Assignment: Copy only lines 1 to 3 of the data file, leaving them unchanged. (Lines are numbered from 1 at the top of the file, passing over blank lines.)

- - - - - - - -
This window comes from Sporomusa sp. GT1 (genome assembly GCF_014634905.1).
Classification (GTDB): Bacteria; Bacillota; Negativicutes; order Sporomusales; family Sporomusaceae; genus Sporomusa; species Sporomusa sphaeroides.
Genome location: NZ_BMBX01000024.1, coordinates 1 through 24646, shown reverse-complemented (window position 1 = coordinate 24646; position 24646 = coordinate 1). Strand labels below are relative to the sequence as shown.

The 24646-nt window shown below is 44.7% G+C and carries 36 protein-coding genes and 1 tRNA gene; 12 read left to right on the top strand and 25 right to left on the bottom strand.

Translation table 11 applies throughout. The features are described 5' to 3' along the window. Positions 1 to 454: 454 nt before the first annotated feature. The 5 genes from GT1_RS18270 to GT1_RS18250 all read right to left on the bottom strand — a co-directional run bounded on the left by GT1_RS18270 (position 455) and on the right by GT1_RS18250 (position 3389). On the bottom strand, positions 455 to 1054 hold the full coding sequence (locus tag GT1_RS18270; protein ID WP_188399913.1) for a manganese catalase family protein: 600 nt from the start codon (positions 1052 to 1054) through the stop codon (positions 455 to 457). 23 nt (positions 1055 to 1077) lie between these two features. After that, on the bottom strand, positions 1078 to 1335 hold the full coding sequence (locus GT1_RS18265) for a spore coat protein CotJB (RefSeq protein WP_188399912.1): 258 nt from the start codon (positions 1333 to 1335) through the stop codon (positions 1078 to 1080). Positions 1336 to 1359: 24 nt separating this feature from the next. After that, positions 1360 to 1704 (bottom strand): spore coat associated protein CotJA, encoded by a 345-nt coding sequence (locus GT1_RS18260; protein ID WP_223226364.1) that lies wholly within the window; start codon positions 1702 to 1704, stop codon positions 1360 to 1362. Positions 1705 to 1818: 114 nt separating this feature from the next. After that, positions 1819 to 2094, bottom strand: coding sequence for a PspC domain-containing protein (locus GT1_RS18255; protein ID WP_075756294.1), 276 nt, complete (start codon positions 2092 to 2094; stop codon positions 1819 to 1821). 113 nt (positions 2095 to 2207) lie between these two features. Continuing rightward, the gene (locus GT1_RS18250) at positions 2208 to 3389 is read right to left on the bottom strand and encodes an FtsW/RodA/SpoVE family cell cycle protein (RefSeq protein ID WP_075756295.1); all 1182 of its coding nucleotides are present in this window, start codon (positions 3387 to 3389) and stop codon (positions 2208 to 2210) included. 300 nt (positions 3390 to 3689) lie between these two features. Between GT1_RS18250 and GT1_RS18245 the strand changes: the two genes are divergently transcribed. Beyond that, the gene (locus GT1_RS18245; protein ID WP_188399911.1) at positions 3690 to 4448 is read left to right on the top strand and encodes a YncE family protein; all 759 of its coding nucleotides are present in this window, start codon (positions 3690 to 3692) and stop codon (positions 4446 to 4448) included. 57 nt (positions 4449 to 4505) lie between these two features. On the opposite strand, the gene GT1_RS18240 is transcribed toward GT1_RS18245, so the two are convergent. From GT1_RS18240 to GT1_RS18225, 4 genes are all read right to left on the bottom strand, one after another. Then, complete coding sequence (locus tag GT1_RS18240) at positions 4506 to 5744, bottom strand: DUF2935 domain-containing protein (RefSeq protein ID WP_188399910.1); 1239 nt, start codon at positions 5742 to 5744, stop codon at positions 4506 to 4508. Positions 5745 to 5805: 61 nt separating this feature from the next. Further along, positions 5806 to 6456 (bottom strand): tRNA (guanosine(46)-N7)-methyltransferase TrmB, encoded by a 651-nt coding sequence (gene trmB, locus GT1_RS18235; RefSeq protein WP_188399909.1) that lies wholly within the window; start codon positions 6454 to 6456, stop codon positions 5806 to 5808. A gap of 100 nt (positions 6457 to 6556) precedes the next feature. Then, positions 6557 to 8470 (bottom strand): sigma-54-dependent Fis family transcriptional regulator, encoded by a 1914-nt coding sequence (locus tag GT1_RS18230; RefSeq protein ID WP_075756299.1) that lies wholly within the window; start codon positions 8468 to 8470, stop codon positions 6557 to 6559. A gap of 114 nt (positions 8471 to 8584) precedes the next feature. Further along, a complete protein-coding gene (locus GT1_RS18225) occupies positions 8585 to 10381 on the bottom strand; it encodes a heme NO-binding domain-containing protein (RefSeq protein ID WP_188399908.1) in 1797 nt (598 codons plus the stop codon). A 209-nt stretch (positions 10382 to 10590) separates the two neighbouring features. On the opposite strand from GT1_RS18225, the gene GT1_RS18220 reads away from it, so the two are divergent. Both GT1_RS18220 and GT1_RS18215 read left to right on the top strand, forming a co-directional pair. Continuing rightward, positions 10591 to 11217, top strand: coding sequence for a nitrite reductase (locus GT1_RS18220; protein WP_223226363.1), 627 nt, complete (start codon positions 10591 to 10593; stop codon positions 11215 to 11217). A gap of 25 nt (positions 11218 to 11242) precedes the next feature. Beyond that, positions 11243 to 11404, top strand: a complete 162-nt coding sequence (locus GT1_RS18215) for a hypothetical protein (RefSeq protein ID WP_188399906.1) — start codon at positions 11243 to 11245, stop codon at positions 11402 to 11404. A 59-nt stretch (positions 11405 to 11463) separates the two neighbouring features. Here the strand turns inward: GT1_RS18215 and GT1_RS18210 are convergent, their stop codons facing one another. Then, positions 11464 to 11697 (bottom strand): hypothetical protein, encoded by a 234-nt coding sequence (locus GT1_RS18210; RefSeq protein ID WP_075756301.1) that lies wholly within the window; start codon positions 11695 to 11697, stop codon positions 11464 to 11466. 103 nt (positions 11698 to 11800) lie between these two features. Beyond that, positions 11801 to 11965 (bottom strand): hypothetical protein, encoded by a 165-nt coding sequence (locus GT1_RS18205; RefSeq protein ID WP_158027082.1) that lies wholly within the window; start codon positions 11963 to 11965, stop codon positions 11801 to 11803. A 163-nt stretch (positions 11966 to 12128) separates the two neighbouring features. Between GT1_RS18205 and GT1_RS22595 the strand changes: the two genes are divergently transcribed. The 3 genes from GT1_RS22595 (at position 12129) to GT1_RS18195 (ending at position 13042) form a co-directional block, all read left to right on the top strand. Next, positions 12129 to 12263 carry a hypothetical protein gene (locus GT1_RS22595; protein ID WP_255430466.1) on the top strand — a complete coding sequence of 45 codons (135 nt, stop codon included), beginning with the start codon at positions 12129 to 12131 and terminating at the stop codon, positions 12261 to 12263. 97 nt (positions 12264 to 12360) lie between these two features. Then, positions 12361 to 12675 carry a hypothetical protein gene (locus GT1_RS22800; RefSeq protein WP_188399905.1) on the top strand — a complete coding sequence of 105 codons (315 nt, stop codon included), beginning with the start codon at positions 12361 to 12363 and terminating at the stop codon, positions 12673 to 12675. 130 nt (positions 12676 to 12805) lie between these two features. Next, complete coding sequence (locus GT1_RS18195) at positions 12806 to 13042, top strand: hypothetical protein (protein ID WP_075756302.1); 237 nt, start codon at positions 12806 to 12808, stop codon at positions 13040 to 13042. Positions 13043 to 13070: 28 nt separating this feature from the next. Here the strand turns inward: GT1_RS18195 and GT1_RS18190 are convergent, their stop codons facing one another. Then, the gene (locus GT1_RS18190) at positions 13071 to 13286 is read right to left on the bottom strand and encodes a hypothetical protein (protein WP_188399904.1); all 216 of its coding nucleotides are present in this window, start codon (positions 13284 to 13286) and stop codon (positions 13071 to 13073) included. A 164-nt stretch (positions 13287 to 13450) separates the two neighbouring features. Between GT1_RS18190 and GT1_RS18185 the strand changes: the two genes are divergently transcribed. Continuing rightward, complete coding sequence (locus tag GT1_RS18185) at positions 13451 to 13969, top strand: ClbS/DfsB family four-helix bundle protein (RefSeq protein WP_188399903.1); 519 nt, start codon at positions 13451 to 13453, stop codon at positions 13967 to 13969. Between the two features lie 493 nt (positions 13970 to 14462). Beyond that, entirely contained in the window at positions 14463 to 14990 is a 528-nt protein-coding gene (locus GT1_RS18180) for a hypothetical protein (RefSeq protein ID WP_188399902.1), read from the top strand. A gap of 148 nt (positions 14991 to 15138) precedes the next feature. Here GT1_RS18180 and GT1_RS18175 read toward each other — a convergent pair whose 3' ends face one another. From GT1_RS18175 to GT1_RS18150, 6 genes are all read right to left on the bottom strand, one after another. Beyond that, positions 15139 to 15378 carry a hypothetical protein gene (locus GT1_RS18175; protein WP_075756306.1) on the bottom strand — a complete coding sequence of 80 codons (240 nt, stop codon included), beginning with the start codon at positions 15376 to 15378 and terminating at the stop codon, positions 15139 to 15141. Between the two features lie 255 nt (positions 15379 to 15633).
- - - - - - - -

This window comes from Sporomusa sp. GT1 (genome assembly GCF_014634905.1).
Classification (GTDB): Bacteria; Bacillota; Negativicutes; order Sporomusales; family Sporomusaceae; genus Sporomusa; species Sporomusa sphaeroides.
Genome location: NZ_BMBX01000024.1, coordinates 1 through 24646, shown reverse-complemented (window position 1 = coordinate 24646; position 24646 = coordinate 1). Strand labels below are relative to the sequence as shown.